In The Atlantic, Conor Friedersdorf dives into the campus free speech wars, and reports on some disturbing findings. “Roughly 92 percent of conservatives said they would be friends with a liberal, and just 3 percent said that they would not have a liberal friend. Among liberals, however, almost a quarter said they would not have a conservative friend.”
Jack Goldsmith, who wrote a piece on William Barr for the site last week and the aforementioned piece today, published a touching obituary in Lawfare of his stepfather—Charles Lenton O’Brien—a former associate of Jimmy Hoffa who Goldsmith believes has been wrongly maligned as having a role in the death of the Teamsters Union leader. “Chuckie’s life was full of tragedy and disappointment. But he had an enormously big heart, and everyone who knew him loved him despite his foibles. He was funny, often hilarious; he was generous to a fault; he was a talker; and he was friendly with everyone. And despite setback after setback over the decades, and despite a great deal of anger, frustration and disappointment, he had an upbeat, even cheerful presence.” Goldsmith has written an an entire book laying out the often jaw-dropping details of the story of his life with Chuckie, called “In Hoffa’s Shadow.” It is very much “worth your time.” Our condolences to Jack.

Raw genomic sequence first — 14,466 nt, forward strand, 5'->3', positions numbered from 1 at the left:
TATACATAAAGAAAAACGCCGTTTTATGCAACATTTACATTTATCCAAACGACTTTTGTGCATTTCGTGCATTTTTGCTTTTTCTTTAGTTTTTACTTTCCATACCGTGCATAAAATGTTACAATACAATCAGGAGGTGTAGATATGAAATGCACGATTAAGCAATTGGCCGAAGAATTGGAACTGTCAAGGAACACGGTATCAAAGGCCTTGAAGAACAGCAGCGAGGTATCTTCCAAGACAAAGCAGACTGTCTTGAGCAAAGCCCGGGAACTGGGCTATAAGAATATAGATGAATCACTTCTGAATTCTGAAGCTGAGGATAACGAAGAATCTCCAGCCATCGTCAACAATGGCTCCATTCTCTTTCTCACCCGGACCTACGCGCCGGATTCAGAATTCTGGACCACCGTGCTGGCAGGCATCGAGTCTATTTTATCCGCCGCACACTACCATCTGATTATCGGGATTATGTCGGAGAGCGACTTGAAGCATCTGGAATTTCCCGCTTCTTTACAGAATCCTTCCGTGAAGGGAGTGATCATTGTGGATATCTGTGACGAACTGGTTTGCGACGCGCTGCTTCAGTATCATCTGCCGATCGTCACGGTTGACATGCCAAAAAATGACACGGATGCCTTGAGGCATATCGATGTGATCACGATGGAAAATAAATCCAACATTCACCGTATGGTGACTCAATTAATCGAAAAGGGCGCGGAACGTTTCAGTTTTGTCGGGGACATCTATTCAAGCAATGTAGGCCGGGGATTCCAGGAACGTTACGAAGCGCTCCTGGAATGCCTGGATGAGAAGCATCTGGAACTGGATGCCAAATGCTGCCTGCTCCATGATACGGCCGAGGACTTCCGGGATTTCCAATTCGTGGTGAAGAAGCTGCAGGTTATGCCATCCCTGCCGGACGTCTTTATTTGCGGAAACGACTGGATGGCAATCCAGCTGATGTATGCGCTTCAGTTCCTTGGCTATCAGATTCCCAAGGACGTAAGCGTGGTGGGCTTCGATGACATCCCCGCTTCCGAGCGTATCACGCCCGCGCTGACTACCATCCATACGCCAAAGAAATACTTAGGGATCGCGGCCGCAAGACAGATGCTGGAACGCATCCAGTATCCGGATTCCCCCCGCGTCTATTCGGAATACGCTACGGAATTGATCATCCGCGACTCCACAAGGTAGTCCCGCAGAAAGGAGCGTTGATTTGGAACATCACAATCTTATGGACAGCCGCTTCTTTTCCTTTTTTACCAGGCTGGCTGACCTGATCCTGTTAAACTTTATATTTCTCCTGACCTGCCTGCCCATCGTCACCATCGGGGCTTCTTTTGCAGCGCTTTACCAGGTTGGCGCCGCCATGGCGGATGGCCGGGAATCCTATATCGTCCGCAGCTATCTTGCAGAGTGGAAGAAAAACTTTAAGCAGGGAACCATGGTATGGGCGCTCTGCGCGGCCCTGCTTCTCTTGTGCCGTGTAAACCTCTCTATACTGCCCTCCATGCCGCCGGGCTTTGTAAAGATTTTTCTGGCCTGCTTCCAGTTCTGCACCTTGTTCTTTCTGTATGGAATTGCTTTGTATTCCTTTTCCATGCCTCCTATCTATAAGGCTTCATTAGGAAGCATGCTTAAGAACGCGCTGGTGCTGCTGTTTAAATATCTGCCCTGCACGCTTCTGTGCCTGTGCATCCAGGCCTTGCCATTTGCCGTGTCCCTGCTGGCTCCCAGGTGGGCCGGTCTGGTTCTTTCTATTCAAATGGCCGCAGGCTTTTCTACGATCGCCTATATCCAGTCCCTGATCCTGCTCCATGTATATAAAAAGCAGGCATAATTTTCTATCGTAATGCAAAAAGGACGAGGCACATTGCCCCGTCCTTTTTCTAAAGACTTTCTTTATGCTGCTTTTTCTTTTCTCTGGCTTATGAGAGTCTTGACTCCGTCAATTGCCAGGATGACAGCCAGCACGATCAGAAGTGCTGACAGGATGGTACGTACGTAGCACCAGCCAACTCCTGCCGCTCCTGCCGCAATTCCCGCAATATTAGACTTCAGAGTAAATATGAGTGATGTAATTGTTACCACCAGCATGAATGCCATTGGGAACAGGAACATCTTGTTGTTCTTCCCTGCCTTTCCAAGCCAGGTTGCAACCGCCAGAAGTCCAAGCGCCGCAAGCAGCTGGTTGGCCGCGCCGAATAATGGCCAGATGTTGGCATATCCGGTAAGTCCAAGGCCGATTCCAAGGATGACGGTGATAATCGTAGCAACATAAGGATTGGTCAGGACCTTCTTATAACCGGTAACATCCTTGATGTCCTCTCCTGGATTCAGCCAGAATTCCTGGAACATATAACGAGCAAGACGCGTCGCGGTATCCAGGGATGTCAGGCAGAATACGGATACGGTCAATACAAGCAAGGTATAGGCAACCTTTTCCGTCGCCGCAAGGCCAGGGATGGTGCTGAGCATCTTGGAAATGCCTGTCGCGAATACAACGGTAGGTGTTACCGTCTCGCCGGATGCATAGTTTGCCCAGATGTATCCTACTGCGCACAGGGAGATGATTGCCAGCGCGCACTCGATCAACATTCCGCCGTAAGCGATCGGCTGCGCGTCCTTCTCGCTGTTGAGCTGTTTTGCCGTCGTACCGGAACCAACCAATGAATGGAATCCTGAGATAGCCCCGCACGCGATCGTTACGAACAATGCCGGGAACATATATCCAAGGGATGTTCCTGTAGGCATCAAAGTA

Presented Without Comment
Santana is not dead, but if he were, this Pete Buttigieg “cover” of “Black Magic Woman” would have him spinning in his grave.
Toeing the Company Line
David’s Sunday French Press asks the question on many Christians’ minds right about now: How should they vote? David introduces his two-pronged test—which he deployed with Bill Clinton back in the ‘90s and he continues to judge Trump by today—and makes a case against the lesser-of-two-evils approach to voting. “One does not cure cultural moral cancer with more cancer,” he writes. “We preserve nothing. Instead, we hasten the decay.” Give the whole piece a read here!
Declan’s latest Dispatch Fact Check took a look at the conspiracy floating around the internet (and Trump’s Twitter feed) that Sen. Mitt Romney’s impeachment vote was swayed by a former campaign aide’s seat on Burisma’s board of directors. There’s no evidence this is the case.
Let Us Know
In honor of the holiday, pass along your favorite tidbits of presidential trivia. We’re talking “Millard Fillmore married his teacher”-levels of obscurity. Our favorites will be featured in tomorrow’s TMD.
Photograph of Bernie Sanders by Alex Wong/Getty Images.